_ Freeport-McMoRan Copper & Gold Inc. said Thursday that second-quarter earnings more than doubled as it produced and sold more copper and gold to take advantage of higher prices.
The Phoenix mining giant also said it is stepping up plans to expand or restart operations in the next few years at some existing mines to meet stronger global demand for its materials, particularly in China.
Freeport-McMoRan reported net income of $1.37 billion, or $1.43 per share, for the three months ended June 30. That compared with $649 million, or 70 cents per share, for the same period last year.
Excluding losses extinguishing debt early, Freeport-McMoRan earned $1.49 per share.
Revenue increased 50.5 percent to $5.81 billion from $3.86 billion a year ago.
The results beat Wall Street estimates of $1.33 per share on sales of $5.69 billion, according to a survey by FactSet.
Freeport-McMoRan mines ores that are used in basic construction and manufacturing. Copper is found in wiring, cables and pipes while molybdenum is used to strengthen steel. Gold largely is sold to investors and jewelry makers.
During the second quarter, the global economy showed signs of slowing. China has implemented measures to curb inflation and slow its robust growth. National debt worries hit the U.S. and Europe, and Japan has been dealing with the aftermath of a devastating earthquake and tsunami.
China, the world's biggest user of copper, reported slower industrial production in recent months but demand is expected to remain strong as the country continues to spend "tremendous amounts" on infrastructure and housing, Freeport-McMoRan president and CEO Richard Adkerson told analysts on a conference call.
"It is supported by the fact that there's clearly a de-stocking of inventories in China, even though they're taking efforts to slow the economy down," he said.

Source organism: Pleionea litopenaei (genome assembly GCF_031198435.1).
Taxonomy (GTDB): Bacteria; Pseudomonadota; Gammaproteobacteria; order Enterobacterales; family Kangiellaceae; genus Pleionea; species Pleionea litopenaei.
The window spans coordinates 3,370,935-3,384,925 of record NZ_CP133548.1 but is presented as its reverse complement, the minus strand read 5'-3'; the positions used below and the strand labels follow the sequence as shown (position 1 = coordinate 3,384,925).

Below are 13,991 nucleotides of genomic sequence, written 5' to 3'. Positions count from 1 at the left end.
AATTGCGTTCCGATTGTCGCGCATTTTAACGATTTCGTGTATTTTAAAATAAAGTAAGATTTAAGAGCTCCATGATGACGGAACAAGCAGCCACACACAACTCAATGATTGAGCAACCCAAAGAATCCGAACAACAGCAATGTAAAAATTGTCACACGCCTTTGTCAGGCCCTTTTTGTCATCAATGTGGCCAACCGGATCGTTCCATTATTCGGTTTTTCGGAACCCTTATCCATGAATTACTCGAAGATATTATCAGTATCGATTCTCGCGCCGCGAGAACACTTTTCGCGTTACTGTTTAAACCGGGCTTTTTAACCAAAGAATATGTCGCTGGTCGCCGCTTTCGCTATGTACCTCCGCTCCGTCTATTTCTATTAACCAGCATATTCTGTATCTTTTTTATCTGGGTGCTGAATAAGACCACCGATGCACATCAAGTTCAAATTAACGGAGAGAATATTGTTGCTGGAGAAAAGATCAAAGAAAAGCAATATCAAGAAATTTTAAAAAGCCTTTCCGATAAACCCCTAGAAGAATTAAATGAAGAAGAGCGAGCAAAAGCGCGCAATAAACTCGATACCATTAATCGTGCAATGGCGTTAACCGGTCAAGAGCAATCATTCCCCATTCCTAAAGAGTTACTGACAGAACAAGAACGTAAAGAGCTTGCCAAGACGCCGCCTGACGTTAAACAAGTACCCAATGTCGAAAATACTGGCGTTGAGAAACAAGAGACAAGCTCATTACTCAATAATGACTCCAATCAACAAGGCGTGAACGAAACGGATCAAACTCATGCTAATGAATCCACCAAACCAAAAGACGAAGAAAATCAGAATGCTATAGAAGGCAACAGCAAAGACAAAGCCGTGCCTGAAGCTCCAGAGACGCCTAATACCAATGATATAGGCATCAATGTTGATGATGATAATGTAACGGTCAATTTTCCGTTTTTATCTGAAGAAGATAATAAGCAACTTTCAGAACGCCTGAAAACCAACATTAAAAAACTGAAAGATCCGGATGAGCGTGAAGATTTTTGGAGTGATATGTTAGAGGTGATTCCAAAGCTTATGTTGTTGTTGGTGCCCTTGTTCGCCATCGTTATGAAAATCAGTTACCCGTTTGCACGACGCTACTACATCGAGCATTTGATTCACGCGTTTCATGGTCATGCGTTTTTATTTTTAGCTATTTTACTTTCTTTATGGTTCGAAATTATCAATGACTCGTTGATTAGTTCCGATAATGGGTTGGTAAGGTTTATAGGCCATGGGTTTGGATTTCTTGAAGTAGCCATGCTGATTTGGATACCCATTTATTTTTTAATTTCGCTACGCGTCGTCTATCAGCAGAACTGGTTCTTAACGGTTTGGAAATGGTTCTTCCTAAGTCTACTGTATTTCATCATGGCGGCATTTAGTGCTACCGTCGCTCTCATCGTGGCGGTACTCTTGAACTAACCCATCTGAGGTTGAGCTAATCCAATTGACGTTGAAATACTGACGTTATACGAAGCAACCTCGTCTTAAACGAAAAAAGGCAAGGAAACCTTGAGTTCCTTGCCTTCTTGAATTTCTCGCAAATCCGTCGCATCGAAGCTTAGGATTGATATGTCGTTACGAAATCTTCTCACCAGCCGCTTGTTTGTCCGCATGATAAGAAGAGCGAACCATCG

Argus Research analyst Bill Selesky said China and the Asia-Pacific region will remain key drivers for the mining company. However, he anticipates that China will continue efforts to lower inflation, which could affect near-term demand for copper.
During the second quarter, Freeport-McMoRan recorded a 38 percent increase in copper prices to $4.22 per pound and a 22 percent increase in gold prices to $1,509 an ounce. Molybdenum prices slipped by 2 cents to $18.16 per pound.
Freeport-McMoRan capitalized on the price increases by increasing production by 4 percent for copper and 11 percent for gold.
Freeport-McMoRan said it expects sales to fall this year at its flagship Grasberg mine in Indonesia, in part because of an eight-day strike in July that temporarily halted operations. The company estimated the strike cut production by 35 million pounds of copper and 60,000 ounces of gold.
Freeport-McMoRan expects copper sales to be flat this year at 3.9 billion pounds. Gold sales should decline about 14 percent to 1.6 million ounces, and molybdenum will increase 15 percent to 77 million pounds. The company plans to more than double exploration spending to $250 million this year.
Freeport-McMoRan plans to increase production or restart operations at copper mines in Arizona and New Mexico. It plans to complete construction on a molybdenum mine in Climax, Colo., next year and build production to 20 million pounds a year by 2013. It also is continuing long-term development of its Indonesian mine and has other projects under consideration.
Shares fell 59 cents to $55.35 in afternoon trading.
AP Business Writer Chris Kahn in New York contributed to this report.